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Unformatted text preview: Physics 212 Classical and Modern Physics Spring 2008 Solutions for HandIn Set #9 A62 — Uncertainty The uncertainty in the x position is given in the prob lem statement: Δ x = 10 12 m. This implies a mini mum uncertainty in the x component of the momentum given by the Heisenberg Uncertainty Principle: Δ x Δ p ≥ ¯ h ⇒ Δ p ≥ ¯ h Δ x . The mass is certain, so this can be rewritten as m Δ v ≥ ¯ h Δ x , or Δ v ≥ ¯ h m Δ x ≥ 1 . 06 × 10 34 J · s (0 . 04 kg)(10 12 m) ≥ 2 . 6 × 10 21 m/s. A65 — Schr¨odinger equation for classically forbidden situation (a) Rearranging the Schr¨ odinger equation gives d 2 ψ ( x ) dx 2 = 2 m ¯ h 2 ( E U ) ψ ( x ) . (b) For the first trial solution we have ψ 1 ( x ) = Ax 2 dψ 1 dx = 2 Ax d 2 ψ 1 dx 2 = 2 A. Plugging these into the rearranged Schr¨ odinger equa tion gives 2 A ? = 2 m ¯ h 2 ( E U ) Ax 2 . where I have used the symbol ? = to emphasize that were are tying to see if the function ψ 1 “works,” i.e., makes the equality true for all values of x . In this case ψ 1 is not a soluton. The lefthand side is a positive constant, and the righthand side is quadratic in x ; these clearly can’t be equal for all x . The function ψ 1 ( x ) is not a solution. (c) For the second trial solution we have ψ 2 ( x ) = B sin kx dψ 2 dx = Bk cos kx d 2 ψ 1 dx 2 = Bk 2 sin kx. Plugging these into the rearranged Schr¨ odinger equa tion gives Bk 2 sin kx ? = 2 m ¯ h 2 ( E U ) B sin kx. To see if ψ 2 is a soluton, first cancel all common factors, leading to k 2 ? = 2 m ¯ h 2 ( E U ) . In a classically forbidden region, U > E , so ( E U ) < 0. This means that the righthand side is a positive con stant. But the lefthand side is a negative constant (for real k ), and the two sides can’t be equal. Therefore the function ψ 2 is not a solution. (You could argue that ψ 2 is a solution if k is an imaginary number. This actu ally leads to solutions like ψ 3 . If you’re interested in pursuing this further, talk to your instructor.) (d) For the third trial solution we have ψ 3 ( x ) = Ce κx→ dψ 3 dx = Cke κx→ d 2 ψ 1 dx 2 = + Ck 2 e κx ....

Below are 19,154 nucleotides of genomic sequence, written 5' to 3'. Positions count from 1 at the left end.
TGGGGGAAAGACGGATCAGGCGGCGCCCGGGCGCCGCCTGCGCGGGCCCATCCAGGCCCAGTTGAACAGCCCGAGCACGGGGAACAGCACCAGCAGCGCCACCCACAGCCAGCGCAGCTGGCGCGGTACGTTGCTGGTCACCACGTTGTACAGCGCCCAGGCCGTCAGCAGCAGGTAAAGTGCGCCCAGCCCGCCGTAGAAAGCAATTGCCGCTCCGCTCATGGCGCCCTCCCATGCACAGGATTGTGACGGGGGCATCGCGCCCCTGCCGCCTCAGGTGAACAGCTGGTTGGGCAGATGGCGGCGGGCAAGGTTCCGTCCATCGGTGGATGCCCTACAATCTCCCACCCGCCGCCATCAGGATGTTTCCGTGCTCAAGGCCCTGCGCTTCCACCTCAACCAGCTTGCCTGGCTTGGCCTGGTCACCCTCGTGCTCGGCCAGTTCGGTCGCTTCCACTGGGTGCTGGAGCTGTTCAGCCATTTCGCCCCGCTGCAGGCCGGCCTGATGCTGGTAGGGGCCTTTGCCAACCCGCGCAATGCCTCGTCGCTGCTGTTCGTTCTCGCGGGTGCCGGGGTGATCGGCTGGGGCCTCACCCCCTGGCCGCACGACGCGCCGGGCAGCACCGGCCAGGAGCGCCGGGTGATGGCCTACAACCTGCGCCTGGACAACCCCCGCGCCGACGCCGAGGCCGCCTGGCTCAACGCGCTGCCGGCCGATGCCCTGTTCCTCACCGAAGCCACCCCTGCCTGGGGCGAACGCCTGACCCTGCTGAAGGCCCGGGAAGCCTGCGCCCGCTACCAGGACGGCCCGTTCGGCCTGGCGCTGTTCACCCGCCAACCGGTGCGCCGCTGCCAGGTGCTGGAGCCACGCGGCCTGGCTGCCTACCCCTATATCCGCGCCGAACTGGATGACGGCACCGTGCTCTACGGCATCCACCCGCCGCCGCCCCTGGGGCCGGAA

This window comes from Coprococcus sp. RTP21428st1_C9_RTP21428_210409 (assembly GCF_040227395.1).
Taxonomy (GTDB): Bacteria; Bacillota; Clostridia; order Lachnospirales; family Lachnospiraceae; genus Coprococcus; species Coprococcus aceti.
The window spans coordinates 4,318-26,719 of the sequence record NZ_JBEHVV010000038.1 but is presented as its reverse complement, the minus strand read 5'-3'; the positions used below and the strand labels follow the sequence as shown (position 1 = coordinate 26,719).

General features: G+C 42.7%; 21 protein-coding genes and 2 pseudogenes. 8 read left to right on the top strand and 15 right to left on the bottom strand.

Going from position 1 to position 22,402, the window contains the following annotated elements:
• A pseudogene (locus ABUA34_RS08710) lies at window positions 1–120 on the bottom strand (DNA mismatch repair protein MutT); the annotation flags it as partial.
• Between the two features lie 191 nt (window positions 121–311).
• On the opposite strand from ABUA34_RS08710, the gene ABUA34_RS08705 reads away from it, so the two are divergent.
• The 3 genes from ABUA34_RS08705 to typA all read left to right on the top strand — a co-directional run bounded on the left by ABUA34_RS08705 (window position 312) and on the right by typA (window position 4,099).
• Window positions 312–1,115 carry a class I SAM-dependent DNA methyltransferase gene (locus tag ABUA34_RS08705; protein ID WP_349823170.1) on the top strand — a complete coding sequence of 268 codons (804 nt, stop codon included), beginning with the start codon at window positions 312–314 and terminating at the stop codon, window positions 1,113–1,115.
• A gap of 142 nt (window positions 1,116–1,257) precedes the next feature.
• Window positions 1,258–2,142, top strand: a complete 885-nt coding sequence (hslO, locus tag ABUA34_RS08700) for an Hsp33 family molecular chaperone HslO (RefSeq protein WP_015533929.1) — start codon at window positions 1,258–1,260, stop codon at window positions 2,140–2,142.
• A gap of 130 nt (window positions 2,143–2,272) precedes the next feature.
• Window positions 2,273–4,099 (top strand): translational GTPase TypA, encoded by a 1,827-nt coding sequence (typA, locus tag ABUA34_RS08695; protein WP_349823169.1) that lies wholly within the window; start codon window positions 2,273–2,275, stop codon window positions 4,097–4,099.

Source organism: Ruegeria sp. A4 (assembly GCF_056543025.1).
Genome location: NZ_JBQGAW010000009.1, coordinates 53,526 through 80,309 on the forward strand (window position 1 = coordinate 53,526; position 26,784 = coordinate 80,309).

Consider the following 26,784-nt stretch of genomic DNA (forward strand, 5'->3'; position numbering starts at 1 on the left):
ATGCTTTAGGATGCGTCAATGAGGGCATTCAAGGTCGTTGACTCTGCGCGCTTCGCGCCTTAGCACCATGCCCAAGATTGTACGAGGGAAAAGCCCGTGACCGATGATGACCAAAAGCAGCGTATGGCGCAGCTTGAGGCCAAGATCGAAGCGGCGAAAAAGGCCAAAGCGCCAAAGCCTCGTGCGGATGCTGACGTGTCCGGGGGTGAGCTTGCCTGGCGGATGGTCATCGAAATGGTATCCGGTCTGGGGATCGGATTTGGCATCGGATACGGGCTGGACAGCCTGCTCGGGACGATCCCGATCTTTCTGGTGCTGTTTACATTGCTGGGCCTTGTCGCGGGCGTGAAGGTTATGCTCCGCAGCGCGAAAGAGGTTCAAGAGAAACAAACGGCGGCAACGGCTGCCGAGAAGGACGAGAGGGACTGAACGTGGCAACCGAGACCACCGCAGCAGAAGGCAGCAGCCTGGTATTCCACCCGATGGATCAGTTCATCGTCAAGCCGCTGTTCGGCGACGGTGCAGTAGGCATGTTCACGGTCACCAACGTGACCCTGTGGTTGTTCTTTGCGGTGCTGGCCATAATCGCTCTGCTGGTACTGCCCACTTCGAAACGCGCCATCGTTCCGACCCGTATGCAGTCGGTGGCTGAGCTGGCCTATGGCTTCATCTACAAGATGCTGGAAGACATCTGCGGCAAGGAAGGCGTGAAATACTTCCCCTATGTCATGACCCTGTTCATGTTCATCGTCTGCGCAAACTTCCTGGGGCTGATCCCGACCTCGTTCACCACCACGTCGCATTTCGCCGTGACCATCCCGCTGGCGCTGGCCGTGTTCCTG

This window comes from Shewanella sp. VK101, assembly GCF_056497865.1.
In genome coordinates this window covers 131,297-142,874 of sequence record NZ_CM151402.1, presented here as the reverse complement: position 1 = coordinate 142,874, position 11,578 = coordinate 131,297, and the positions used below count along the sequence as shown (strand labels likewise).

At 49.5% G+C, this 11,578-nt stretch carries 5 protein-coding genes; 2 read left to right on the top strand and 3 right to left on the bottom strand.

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This homework help was uploaded on 04/11/2008 for the course PHYS 212 taught by Professor Ladd during the Spring '08 term at Bucknell.
 Spring '08
 Ladd
 Physics

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